Enigma (Wikipedia) was a World War II-era rotor machine used by Nazi Germany, amongst others, and was famously broken by Allied cryptographers.

Where can I see one?[]


  • Australian War Memorial, Canberra (3 rotor Enigma machine) [1], [2]
  • Powerhouse Museum, Sydney (3 rotor Enigma machine) [3]



  • Military Communications and Electronics Museum, Kingston [4] a 4-rotor Enigma machine, [5].


  • Deutsches Museum, Munich

[6] Both 3 and 4 rotor Enigma machines.


United Kingdom[]

An Enigma on display at the Imperial War Museum, London

  • Bletchley Park, Bletchley, near Milton Keynes. In December 2004, they were exhibiting a four-wheel Naval Enigma (M4), two three-wheel Enigmas, and an "exploded" Enigma rotor display.
  • Imperial War Museum, London. A 3-wheel Enigma.
  • Science Museum, London. The museum has a three-wheel Enigma on display.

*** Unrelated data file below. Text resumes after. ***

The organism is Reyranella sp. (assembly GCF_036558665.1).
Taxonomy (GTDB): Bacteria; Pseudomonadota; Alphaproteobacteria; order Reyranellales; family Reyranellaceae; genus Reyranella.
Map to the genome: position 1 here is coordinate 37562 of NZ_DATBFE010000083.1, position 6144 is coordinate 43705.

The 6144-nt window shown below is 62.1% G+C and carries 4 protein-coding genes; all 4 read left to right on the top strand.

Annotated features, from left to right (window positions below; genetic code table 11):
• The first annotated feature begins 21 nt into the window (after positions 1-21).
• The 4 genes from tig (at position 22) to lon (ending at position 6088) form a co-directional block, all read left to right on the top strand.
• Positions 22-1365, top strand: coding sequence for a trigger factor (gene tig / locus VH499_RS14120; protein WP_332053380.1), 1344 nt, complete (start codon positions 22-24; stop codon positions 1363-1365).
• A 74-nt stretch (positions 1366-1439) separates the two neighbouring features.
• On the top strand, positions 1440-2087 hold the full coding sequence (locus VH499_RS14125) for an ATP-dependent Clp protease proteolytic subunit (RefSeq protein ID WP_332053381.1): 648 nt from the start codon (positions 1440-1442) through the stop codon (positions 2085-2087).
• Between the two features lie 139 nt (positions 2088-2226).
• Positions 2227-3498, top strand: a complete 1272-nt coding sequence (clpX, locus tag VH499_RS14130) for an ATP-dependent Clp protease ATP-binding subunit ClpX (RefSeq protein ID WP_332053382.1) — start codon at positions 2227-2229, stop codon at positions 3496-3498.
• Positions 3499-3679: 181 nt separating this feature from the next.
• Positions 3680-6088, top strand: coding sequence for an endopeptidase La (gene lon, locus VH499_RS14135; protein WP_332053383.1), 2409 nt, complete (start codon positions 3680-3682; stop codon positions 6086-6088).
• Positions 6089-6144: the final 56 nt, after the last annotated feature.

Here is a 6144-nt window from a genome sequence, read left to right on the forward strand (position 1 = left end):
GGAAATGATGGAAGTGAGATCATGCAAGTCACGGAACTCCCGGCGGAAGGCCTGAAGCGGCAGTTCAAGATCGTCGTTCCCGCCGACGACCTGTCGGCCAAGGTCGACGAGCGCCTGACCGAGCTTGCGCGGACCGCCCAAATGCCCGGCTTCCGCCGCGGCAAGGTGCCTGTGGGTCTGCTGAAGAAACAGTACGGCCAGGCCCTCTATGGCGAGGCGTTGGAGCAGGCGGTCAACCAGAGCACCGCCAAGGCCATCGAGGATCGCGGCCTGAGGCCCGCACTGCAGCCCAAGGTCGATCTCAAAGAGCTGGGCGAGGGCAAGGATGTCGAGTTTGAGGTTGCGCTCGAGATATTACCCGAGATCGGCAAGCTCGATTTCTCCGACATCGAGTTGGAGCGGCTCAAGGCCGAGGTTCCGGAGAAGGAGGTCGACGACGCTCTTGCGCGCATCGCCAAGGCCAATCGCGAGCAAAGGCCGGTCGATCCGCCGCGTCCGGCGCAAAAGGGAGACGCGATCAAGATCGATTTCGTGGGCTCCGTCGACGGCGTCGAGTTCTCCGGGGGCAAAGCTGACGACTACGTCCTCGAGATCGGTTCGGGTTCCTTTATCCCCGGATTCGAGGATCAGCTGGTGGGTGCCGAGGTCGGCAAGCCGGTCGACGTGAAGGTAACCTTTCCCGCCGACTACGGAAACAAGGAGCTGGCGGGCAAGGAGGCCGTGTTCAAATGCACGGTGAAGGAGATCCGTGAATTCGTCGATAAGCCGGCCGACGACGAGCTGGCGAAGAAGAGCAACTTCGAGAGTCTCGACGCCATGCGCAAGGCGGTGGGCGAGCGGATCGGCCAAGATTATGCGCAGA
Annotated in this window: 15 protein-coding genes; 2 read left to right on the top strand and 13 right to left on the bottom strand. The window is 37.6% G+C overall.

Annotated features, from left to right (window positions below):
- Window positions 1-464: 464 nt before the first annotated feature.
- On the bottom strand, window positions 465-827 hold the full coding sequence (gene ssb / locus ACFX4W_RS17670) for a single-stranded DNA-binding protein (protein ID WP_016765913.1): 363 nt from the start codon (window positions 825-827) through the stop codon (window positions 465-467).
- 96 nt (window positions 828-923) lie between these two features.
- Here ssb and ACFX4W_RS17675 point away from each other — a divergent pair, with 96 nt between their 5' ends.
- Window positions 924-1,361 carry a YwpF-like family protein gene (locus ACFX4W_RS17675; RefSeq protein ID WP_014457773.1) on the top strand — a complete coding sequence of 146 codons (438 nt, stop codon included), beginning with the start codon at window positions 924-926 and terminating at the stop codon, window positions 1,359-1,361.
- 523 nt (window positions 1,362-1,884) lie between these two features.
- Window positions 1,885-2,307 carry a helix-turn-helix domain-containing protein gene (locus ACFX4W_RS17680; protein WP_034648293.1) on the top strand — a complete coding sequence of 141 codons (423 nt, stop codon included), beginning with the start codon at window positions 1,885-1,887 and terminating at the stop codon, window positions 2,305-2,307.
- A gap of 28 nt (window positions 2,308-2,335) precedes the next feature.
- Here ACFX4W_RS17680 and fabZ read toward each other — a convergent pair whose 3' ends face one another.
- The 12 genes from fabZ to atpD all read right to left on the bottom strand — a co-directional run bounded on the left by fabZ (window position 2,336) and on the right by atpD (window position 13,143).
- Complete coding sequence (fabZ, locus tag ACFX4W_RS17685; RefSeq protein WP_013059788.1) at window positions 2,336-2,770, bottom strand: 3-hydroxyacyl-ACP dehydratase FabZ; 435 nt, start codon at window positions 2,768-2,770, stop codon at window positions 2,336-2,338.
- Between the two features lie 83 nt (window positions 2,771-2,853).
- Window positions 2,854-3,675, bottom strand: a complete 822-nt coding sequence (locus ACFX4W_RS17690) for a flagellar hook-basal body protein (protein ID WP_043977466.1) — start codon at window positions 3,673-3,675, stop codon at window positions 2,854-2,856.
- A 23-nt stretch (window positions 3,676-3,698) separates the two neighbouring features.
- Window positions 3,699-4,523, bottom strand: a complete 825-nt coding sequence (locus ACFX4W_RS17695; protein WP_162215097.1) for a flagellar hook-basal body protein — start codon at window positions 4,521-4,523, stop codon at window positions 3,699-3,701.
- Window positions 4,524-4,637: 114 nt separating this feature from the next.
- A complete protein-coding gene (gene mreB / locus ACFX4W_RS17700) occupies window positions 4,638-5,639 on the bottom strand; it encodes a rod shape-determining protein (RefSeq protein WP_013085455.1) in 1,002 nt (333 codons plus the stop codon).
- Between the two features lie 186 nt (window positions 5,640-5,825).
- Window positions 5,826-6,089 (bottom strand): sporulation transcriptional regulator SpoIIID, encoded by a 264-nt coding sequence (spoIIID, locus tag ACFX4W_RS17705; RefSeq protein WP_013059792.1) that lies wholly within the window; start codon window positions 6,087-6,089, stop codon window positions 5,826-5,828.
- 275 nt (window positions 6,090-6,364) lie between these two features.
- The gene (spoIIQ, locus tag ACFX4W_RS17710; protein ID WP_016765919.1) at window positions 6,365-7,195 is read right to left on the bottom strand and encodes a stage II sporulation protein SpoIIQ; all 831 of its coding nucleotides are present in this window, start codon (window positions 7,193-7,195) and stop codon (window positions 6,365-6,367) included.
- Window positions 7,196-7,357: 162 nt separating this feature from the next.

• Mark Baldwin, itinerant lecturer. Dr Baldwin's presentations are accompanied by a four-wheel Enigma machine.
  • Royal Signals Museum, Blandford Camp, Dorset. The museum has a three-wheel Enigma on display.
  • Polish Institute and Sikorski Museum, London, which has a World War II Polish duplicate of the three-wheel Enigma.
  • HMS Belfast, London. A 4-wheel Naval Enigma.

United States[]

The National Cryptologic museum has a number of Enigma machines on display.


External links[]

This page is part of Cryptotourism, a collaborative project to build a guide about museums and other locations of interest for cryptography and its history.
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